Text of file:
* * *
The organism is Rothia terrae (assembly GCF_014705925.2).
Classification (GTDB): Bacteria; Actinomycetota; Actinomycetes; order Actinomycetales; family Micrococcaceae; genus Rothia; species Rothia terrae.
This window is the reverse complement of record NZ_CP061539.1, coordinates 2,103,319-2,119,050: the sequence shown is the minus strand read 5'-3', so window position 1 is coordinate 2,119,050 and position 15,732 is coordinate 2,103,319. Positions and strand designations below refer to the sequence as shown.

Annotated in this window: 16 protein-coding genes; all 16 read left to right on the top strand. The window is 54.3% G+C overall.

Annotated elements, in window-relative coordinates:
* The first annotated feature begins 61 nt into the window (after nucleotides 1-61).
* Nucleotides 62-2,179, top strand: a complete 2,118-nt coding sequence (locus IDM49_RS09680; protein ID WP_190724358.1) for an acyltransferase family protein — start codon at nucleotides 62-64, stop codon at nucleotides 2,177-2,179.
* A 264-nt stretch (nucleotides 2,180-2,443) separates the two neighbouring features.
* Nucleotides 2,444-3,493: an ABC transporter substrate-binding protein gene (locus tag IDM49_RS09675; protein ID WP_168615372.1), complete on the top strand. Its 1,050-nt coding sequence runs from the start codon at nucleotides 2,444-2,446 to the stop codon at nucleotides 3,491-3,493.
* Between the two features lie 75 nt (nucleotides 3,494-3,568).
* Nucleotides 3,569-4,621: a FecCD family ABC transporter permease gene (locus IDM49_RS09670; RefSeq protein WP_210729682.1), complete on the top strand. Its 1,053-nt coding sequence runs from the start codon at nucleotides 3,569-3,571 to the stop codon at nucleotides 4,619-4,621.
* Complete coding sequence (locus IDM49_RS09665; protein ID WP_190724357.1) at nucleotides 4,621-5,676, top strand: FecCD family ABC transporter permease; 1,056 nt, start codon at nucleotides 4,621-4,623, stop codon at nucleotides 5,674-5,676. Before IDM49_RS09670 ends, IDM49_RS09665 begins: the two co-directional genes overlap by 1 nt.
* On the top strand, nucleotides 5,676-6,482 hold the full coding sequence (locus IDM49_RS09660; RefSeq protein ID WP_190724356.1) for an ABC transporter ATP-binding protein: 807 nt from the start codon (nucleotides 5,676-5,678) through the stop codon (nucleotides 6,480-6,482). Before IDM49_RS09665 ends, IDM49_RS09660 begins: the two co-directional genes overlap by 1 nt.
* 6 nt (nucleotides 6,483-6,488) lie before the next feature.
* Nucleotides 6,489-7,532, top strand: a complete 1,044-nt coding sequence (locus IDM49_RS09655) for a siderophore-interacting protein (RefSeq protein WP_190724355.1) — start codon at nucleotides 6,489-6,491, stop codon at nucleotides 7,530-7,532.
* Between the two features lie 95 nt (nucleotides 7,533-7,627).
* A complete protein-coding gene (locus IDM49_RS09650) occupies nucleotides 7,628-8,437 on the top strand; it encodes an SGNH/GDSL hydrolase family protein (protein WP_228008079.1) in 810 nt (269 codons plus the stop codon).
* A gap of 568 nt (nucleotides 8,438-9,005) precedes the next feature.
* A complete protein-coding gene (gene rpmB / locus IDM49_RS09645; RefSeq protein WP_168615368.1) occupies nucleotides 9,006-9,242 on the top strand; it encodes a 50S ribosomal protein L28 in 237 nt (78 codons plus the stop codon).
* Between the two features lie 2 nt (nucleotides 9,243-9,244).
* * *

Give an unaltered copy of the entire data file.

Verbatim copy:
The organism is Rothia terrae (assembly GCF_014705925.2).
Classification (GTDB): Bacteria; Actinomycetota; Actinomycetes; order Actinomycetales; family Micrococcaceae; genus Rothia; species Rothia terrae.
This window is the reverse complement of record NZ_CP061539.1, coordinates 2,103,319-2,119,050: the sequence shown is the minus strand read 5'-3', so window position 1 is coordinate 2,119,050 and position 15,732 is coordinate 2,103,319. Positions and strand designations below refer to the sequence as shown.

Annotated in this window: 16 protein-coding genes; all 16 read left to right on the top strand. The window is 54.3% G+C overall.

Annotated elements, in window-relative coordinates:
* The first annotated feature begins 61 nt into the window (after nucleotides 1-61).
* Nucleotides 62-2,179, top strand: a complete 2,118-nt coding sequence (locus IDM49_RS09680; protein ID WP_190724358.1) for an acyltransferase family protein — start codon at nucleotides 62-64, stop codon at nucleotides 2,177-2,179.
* A 264-nt stretch (nucleotides 2,180-2,443) separates the two neighbouring features.
* Nucleotides 2,444-3,493: an ABC transporter substrate-binding protein gene (locus tag IDM49_RS09675; protein ID WP_168615372.1), complete on the top strand. Its 1,050-nt coding sequence runs from the start codon at nucleotides 2,444-2,446 to the stop codon at nucleotides 3,491-3,493.
* Between the two features lie 75 nt (nucleotides 3,494-3,568).
* Nucleotides 3,569-4,621: a FecCD family ABC transporter permease gene (locus IDM49_RS09670; RefSeq protein WP_210729682.1), complete on the top strand. Its 1,053-nt coding sequence runs from the start codon at nucleotides 3,569-3,571 to the stop codon at nucleotides 4,619-4,621.
* Complete coding sequence (locus IDM49_RS09665; protein ID WP_190724357.1) at nucleotides 4,621-5,676, top strand: FecCD family ABC transporter permease; 1,056 nt, start codon at nucleotides 4,621-4,623, stop codon at nucleotides 5,674-5,676. Before IDM49_RS09670 ends, IDM49_RS09665 begins: the two co-directional genes overlap by 1 nt.
* On the top strand, nucleotides 5,676-6,482 hold the full coding sequence (locus IDM49_RS09660; RefSeq protein ID WP_190724356.1) for an ABC transporter ATP-binding protein: 807 nt from the start codon (nucleotides 5,676-5,678) through the stop codon (nucleotides 6,480-6,482). Before IDM49_RS09665 ends, IDM49_RS09660 begins: the two co-directional genes overlap by 1 nt.
* 6 nt (nucleotides 6,483-6,488) lie before the next feature.
* Nucleotides 6,489-7,532, top strand: a complete 1,044-nt coding sequence (locus IDM49_RS09655) for a siderophore-interacting protein (RefSeq protein WP_190724355.1) — start codon at nucleotides 6,489-6,491, stop codon at nucleotides 7,530-7,532.
* Between the two features lie 95 nt (nucleotides 7,533-7,627).
* A complete protein-coding gene (locus IDM49_RS09650) occupies nucleotides 7,628-8,437 on the top strand; it encodes an SGNH/GDSL hydrolase family protein (protein WP_228008079.1) in 810 nt (269 codons plus the stop codon).
* A gap of 568 nt (nucleotides 8,438-9,005) precedes the next feature.
* A complete protein-coding gene (gene rpmB / locus IDM49_RS09645; RefSeq protein WP_168615368.1) occupies nucleotides 9,006-9,242 on the top strand; it encodes a 50S ribosomal protein L28 in 237 nt (78 codons plus the stop codon).
* Between the two features lie 2 nt (nucleotides 9,243-9,244).